MORGANTOWN, W.Va. – Joe Manchin announced $249,963 from the National Science Foundation (NSF) for an environmental science research project through West Virginia University Research Corporation.
The environmental science research project at the university studies climate change. The program uses cameras from the National Ecological Observation Network (NEON) towers and measurements from lasers (LiDAR) to study trees.
“We’re interested to understand how shape of trees effect how forest interact with the climate,” Brenden McNeil, West Virginia University Associate Professor of Geography, said. “So, how forest can help slow down climate change by taking in carbon dioxide from the atmosphere and how our change to climate effects the forest in term of which tree species are adapted to a wetter, warmer world that we’re expecting here in West Virginia.”
Experts said that currently forests slow down climate change by 25%.
The project is worked on by undergrads as well as hundreds of sixth graders. Their goal is to help inform people about forest management for the future.
“This is work that WVU has funded for a while,” McNeil said. “I’ve received lots for seed money from West Virginia University and from the NASA West Virginia space grant program and it’s so great to finally scale up that work, that seed money, into a full-fledged project and to use this really big public investment of the national ecological observation network.”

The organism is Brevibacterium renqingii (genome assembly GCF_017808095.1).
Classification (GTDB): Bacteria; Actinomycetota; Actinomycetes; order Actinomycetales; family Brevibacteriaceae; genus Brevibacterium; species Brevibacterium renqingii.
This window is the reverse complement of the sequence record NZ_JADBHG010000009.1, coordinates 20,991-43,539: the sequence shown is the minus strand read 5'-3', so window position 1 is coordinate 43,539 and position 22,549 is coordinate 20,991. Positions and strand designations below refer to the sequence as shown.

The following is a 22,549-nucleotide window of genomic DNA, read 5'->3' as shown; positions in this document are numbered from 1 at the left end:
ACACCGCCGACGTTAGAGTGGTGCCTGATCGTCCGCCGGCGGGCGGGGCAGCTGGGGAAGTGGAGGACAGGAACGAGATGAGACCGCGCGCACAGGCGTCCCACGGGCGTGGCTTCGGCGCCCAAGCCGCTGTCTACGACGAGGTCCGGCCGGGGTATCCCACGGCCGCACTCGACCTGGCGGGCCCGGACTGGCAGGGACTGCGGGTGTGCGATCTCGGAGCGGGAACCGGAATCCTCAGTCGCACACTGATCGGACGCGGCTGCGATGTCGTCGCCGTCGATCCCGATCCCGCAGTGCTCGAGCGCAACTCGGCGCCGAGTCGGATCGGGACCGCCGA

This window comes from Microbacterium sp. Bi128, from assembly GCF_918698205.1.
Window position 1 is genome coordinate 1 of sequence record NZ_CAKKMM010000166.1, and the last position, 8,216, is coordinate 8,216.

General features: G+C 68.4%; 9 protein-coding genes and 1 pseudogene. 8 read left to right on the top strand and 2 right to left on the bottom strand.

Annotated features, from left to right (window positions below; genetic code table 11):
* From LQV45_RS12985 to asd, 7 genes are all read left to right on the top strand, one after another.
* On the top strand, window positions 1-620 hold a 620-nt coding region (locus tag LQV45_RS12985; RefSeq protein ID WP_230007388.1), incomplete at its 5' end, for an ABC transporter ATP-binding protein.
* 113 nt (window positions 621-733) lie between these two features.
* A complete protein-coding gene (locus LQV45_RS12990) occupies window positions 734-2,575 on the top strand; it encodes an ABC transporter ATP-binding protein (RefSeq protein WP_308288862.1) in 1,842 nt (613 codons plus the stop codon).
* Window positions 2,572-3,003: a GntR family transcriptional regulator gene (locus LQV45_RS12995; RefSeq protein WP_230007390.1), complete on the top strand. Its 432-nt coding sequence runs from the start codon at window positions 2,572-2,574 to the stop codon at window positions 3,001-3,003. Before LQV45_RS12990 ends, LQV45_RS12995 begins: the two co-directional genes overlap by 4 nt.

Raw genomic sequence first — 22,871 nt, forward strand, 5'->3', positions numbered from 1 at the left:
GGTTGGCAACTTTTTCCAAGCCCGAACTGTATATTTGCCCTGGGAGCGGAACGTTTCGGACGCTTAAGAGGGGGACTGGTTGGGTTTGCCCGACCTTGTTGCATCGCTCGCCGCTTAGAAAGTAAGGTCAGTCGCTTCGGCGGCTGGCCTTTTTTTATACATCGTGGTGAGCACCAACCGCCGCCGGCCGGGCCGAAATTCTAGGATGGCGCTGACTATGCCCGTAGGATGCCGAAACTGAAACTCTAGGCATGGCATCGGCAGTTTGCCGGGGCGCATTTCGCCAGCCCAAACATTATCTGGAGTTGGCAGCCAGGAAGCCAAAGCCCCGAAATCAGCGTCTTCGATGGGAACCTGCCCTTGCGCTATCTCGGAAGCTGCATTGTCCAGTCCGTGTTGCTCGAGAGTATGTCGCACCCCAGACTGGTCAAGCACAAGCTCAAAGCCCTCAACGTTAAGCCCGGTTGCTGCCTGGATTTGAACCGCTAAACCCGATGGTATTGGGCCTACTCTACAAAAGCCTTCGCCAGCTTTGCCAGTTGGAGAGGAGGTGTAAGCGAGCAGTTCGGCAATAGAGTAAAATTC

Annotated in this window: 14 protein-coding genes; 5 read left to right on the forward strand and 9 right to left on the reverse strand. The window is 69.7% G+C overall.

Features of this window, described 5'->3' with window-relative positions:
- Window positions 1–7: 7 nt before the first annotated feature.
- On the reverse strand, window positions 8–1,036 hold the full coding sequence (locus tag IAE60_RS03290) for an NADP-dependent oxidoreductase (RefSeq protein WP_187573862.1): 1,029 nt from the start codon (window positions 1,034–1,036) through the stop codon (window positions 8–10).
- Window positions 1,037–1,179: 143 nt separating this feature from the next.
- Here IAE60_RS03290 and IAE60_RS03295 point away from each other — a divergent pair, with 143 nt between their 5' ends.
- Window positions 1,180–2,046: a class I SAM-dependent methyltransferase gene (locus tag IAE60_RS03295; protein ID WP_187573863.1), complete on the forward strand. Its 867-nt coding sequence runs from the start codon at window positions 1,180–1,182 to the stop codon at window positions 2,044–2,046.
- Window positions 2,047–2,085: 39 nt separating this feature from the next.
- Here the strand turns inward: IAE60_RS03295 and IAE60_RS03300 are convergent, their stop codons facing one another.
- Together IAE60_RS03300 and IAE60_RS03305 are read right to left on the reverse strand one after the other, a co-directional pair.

The funding will help researcher study forest across the country.
“West Virginia University continues to lead the country in various research fields, including environmental science. This investment from the National Science Foundation will support important research studying the impact of climate change on trees, while also engaging and teaching West Virginia students,” said Senator Manchin. “The National Science Foundation is a great partner to West Virginia and I look forward to seeing the results of this research project, which will help maximize forest growth and keep West Virginia wild and wonderful for future generations. I will continue to push for funding that helps research projects in the Mountain State succeed.”